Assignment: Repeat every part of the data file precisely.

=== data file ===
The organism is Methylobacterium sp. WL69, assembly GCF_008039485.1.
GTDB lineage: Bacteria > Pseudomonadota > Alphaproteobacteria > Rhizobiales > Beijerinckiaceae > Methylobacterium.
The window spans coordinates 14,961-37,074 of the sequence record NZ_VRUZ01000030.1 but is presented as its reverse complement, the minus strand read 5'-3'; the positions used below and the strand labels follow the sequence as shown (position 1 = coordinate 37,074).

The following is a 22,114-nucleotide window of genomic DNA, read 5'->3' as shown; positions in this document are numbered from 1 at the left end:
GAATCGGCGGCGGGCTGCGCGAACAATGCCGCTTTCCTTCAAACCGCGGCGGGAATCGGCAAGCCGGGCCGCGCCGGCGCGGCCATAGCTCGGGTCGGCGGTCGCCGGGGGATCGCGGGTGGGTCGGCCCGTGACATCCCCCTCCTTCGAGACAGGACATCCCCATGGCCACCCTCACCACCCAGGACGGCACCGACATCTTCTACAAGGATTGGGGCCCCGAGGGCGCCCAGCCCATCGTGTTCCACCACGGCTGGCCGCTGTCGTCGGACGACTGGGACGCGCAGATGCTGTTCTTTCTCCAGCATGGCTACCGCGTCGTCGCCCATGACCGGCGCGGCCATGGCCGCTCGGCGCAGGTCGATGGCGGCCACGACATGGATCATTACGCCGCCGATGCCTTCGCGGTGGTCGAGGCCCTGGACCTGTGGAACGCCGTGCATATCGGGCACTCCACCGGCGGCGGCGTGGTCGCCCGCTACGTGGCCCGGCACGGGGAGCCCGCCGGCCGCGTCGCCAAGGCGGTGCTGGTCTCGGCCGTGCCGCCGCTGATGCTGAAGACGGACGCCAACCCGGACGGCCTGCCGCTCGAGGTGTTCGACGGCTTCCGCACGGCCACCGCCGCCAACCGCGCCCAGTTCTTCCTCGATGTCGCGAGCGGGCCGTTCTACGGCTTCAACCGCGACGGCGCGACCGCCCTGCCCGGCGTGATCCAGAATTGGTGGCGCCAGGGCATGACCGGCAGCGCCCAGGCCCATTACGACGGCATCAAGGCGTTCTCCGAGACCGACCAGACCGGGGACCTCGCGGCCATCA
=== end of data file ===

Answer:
The organism is Methylobacterium sp. WL69, assembly GCF_008039485.1.
GTDB lineage: Bacteria > Pseudomonadota > Alphaproteobacteria > Rhizobiales > Beijerinckiaceae > Methylobacterium.
The window spans coordinates 14,961-37,074 of the sequence record NZ_VRUZ01000030.1 but is presented as its reverse complement, the minus strand read 5'-3'; the positions used below and the strand labels follow the sequence as shown (position 1 = coordinate 37,074).

The following is a 22,114-nucleotide window of genomic DNA, read 5'->3' as shown; positions in this document are numbered from 1 at the left end:
GAATCGGCGGCGGGCTGCGCGAACAATGCCGCTTTCCTTCAAACCGCGGCGGGAATCGGCAAGCCGGGCCGCGCCGGCGCGGCCATAGCTCGGGTCGGCGGTCGCCGGGGGATCGCGGGTGGGTCGGCCCGTGACATCCCCCTCCTTCGAGACAGGACATCCCCATGGCCACCCTCACCACCCAGGACGGCACCGACATCTTCTACAAGGATTGGGGCCCCGAGGGCGCCCAGCCCATCGTGTTCCACCACGGCTGGCCGCTGTCGTCGGACGACTGGGACGCGCAGATGCTGTTCTTTCTCCAGCATGGCTACCGCGTCGTCGCCCATGACCGGCGCGGCCATGGCCGCTCGGCGCAGGTCGATGGCGGCCACGACATGGATCATTACGCCGCCGATGCCTTCGCGGTGGTCGAGGCCCTGGACCTGTGGAACGCCGTGCATATCGGGCACTCCACCGGCGGCGGCGTGGTCGCCCGCTACGTGGCCCGGCACGGGGAGCCCGCCGGCCGCGTCGCCAAGGCGGTGCTGGTCTCGGCCGTGCCGCCGCTGATGCTGAAGACGGACGCCAACCCGGACGGCCTGCCGCTCGAGGTGTTCGACGGCTTCCGCACGGCCACCGCCGCCAACCGCGCCCAGTTCTTCCTCGATGTCGCGAGCGGGCCGTTCTACGGCTTCAACCGCGACGGCGCGACCGCCCTGCCCGGCGTGATCCAGAATTGGTGGCGCCAGGGCATGACCGGCAGCGCCCAGGCCCATTACGACGGCATCAAGGCGTTCTCCGAGACCGACCAGACCGGGGACCTCGCGGCCATCA